LOS ANGELES (AP) – Oakland Raiders coach Jack Del Rio is not a fan of the discipline handed down against the New England Patriots and quarterback Tom Brady in the “Deflategate” scandal, likening it to the heavy sanctions received by his alma mater, Southern California, in the NCAA’s Reggie Bush investigation.
“I think there are some similarities in terms of an overreaction, from my standpoint,” Del Rio said Saturday, prior to the former All-America linebacker’s induction into the USC Athletics Hall of Fame. “I think it was a little bit overdone, but that’s somebody else’s problem right now.”
Del Rio said the NFL would have been better served by warning quarterbacks that tampering with the ball would not be tolerated going forward, noting that prolific passing offenses have helped drive the game’s unprecedented popularity.
“Everybody understands that quarterbacks all want to get the balls how they like them, and why not?” Del Rio said. “They throw these balls around, and one of the reasons the sport is so popular is the ability of guys like Peyton (Manning) and Brady to throw the ball the way they do.”
Seattle Seahawks coach Pete Carroll, a fellow USC Hall of Fame inductee this weekend for his remarkable success in directing the Trojans to two national championships and seven consecutive BCS bowls and Pac-10 titles during the 2000s, supported the league’s decision to investigate whether balls were properly inflated in the AFC championship game.
“Nobody wants to play this game thinking that somebody has some kind of advantage, players and fans alike, and so they did the right thing in following up on it,” Carroll said.
However, Carroll took the opportunity to again blast the NCAA for its handling of the Bush case. He expressed support for former USC running backs coach Todd McNair and his defamation suit against the NCAA, which led to the release of hundreds of documents related to the investigation of extra benefits for Bush and his family.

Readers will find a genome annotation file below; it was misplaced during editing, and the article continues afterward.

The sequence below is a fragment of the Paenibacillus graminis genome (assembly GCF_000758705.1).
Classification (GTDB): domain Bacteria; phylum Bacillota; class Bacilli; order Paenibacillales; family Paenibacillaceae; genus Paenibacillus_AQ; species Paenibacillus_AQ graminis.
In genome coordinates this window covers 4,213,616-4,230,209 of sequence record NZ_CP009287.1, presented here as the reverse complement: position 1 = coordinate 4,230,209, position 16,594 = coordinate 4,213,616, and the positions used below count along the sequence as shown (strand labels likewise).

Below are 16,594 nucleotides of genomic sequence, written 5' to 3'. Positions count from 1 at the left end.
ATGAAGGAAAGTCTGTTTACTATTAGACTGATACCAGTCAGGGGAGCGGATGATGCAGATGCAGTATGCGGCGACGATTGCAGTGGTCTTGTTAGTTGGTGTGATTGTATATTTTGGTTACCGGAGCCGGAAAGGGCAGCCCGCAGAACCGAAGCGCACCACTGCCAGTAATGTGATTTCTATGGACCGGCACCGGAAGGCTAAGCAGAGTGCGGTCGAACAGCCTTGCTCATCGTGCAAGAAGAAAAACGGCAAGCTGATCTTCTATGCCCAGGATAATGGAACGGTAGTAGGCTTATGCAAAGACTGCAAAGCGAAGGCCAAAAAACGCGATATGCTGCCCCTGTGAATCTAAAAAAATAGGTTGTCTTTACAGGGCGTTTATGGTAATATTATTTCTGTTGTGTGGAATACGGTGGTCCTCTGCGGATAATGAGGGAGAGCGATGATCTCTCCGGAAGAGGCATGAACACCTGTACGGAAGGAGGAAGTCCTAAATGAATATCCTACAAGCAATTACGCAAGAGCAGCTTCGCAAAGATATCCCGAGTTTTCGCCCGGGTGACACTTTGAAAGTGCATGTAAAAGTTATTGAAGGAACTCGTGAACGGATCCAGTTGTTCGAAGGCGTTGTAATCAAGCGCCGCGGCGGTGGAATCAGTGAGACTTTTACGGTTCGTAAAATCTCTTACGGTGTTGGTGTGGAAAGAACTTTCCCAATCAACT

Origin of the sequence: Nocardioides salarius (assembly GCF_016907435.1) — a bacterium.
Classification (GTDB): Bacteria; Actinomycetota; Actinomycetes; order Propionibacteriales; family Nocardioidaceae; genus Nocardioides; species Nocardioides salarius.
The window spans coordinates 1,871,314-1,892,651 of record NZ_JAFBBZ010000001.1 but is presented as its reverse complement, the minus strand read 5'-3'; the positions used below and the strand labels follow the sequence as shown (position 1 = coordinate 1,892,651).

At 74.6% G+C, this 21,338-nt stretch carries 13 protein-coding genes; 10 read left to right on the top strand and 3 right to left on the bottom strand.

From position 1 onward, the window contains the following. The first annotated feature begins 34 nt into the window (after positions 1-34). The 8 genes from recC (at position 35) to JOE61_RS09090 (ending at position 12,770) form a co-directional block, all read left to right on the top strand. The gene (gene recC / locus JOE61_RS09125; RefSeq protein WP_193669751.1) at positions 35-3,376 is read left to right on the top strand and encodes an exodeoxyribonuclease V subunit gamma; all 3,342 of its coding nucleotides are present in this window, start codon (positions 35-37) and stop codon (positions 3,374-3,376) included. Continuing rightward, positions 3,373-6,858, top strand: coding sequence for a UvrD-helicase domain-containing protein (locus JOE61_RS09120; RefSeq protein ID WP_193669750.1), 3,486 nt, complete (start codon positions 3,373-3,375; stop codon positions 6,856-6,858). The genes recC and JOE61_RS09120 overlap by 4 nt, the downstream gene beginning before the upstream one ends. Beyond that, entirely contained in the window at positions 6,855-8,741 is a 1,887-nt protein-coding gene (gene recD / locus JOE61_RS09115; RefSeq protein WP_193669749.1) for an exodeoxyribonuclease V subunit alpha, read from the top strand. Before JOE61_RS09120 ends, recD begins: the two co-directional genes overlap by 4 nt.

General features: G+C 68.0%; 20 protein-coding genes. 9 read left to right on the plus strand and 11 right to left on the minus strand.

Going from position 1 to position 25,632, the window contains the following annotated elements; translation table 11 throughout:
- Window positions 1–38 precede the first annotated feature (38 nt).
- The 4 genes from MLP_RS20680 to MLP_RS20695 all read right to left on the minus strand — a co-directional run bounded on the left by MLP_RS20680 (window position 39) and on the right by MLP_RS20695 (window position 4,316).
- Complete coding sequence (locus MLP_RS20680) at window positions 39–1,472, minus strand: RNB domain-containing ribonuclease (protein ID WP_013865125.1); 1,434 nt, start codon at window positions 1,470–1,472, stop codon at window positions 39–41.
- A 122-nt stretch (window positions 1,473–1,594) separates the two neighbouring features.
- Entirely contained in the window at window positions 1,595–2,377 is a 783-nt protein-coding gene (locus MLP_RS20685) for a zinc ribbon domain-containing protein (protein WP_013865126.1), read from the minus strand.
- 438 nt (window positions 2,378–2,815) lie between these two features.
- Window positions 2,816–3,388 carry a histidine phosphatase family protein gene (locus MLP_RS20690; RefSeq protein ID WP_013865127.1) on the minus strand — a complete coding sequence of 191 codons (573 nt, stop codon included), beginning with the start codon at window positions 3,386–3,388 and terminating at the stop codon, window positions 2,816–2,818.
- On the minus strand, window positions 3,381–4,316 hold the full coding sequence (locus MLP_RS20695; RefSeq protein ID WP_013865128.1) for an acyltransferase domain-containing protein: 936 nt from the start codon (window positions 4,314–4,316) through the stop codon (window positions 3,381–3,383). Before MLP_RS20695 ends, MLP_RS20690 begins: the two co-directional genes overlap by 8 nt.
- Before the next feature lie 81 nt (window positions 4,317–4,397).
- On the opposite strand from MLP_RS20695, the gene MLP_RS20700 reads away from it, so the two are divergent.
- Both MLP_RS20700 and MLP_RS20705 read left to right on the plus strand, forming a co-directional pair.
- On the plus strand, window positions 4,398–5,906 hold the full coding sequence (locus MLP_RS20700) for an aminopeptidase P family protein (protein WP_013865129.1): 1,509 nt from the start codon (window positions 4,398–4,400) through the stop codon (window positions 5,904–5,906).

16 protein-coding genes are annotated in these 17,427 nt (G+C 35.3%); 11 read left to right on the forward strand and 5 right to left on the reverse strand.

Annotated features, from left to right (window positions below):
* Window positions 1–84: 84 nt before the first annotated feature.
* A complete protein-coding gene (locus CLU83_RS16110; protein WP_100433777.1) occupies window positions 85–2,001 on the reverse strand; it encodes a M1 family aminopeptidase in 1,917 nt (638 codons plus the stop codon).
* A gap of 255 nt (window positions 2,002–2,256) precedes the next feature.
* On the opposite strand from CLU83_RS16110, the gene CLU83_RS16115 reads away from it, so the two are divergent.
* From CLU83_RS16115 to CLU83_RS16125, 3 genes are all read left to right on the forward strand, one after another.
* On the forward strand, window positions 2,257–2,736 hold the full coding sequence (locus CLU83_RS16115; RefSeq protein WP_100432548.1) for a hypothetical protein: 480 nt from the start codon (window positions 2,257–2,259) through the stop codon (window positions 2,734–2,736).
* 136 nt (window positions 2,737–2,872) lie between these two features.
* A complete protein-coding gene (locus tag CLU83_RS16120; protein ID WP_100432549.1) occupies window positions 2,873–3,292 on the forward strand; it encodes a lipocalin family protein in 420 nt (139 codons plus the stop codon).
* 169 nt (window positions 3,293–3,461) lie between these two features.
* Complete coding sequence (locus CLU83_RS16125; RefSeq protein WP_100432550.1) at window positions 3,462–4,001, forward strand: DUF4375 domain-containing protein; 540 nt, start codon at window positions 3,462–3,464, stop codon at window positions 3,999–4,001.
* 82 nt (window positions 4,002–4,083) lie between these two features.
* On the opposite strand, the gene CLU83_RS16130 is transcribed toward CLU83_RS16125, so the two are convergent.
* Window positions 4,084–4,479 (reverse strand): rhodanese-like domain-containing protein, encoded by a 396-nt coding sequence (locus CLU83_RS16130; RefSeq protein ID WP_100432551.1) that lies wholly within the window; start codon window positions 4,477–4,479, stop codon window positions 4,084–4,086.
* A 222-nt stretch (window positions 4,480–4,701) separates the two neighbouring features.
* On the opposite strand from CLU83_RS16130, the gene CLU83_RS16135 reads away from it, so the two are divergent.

“It breaks my heart that is what happened to the university and for the kids playing here and for the fans that follow it, because it wasn’t dealt with properly and it wasn’t done rightly,” Carroll said.
USC was handed a two-year bowl ban and significant scholarship reductions shortly after Carroll left for the Seahawks.
Del Rio could have ushered USC through the final season of those penalties last year had he been hired as head coach instead of Steve Sarkisian in Dec. 2013, but he acknowledged it was not feasible for the program to wait.
Del Rio was the Denver Broncos’ defensive coordinator at the time, but would not have been available to join USC until shortly before national signing day as the Broncos lost to Carroll’s Seahawks in the Super Bowl.
“I still want this job. Just kidding, I like my job,” Del Rio said. “It’s a storied program. It’s a special place. It’s near and dear to me. It would have been an honor had they chosen me. I don’t think the timing worked particularly well. It wasn’t a great time to pause and wait a couple of months for another guy to come back home.”
The timing did line up for Del Rio last fall, as a bye week for the Broncos allowed him to attend the introduction of the 2015 Hall of Fame class during USC’s game against Oregon State. Del Rio’s son, Luke, was a backup quarterback for the Beavers and played in the fourth quarter.
“That was overwhelming for me, to be here where I played on that field and then see my son actually get in the game,” said Del Rio, who had never attended a USC game as a fan before that night. “Very proud moment.”
Updated May 16, 2015
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